Be aware that many form Operating Agreements found on the Internet, or provided by LLC formation companies, do not include a deadlock provision. Make sure your Operating Agreement has a deadlock provision!
- The Company Operating Agreement Is Outdated
As you may be aware, California completely re-wrote its LLC law in 2014 and made some additional revisions in 2015. The new law is called the California Revised Uniform Limited Liability Company Act. If your company is older than 4 years, or happened to use an old Operating Agreement template, you need to update it immediately.
In general, the previous LLC law provided members with flexibility when drafting the company’s Operating Agreement. This allowed the Operating Agreement to govern operations and the old law supplemented what may not have been covered in the agreement. The new law takes the opposite approach. It defines specific default laws that automatically apply if the company’s Operating Agreement does not address a certain issue.
For example, the new law states that an LLC is member-managed (it takes a vote of the members to approve something) unless the LLC (1) has filed articles of organization stating that the LLC is manager-managed (approval is allowed by one or more managers); and (2) has a written operating agreement expressly establishing management by a manager. Many existing manager-managed LLCs formed under the previous law may not comply with both of these provisions since it was not a requirement, so the new law may have automatically converted these LLCs to member-managed entities, which means the current manager no longer has authority to make decisions. Imagine what would happen if a dispute occurs based on one of those unauthorized decisions! I recently saw this issue result in a company losing a lawsuit.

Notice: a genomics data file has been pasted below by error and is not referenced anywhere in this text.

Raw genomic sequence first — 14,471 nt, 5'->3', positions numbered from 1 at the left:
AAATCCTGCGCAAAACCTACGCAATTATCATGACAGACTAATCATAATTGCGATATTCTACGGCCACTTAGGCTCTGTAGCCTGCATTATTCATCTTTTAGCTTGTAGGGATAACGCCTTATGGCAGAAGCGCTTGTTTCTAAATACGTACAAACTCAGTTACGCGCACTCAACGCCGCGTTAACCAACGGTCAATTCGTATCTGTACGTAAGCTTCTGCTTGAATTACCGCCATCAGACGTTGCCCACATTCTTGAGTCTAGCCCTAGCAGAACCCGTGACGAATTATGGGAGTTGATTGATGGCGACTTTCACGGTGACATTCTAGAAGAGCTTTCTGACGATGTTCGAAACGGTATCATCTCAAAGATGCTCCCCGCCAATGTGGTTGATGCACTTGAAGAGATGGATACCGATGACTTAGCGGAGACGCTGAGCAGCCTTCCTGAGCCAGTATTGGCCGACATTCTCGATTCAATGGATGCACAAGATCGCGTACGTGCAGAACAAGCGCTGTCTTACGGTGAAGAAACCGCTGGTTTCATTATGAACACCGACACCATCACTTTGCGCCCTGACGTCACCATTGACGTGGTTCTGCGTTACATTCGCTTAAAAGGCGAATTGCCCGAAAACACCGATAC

Make sure your company is operating under an updated Operating Agreement.
3. The Members Do Not Properly Document LLC Activity
This is a common scenario. You form an LLC through one of those cookie cutter companies and eagerly start to hold yourself out as a formal business. A few years later, you engage an attorney for some reason (to discuss a lawsuit against the company, the company wants to apply for a bank loan, someone wants to buy the company, etc.) and you give the attorney your nice-looking LLC record book. When the attorney opens the book, the only things in it are the filed Articles of Organization and a bunch of unsigned template documents!
This scenario happens frequently so don’t feel embarrassed. Many people are in love with the concept of owning a company but ignore the work that is required to properly form it and maintain records. Don’t be that person.
There are many reasons why you need to keep your records up to date. The following are a few examples:
- To Prevent “piercing” of your legal protection. If you are in a lawsuit, the first thing an opposing party will do is try to discredit the existence of your LLC and get to your personal assets. If your paperwork is not in order you are helping the other side.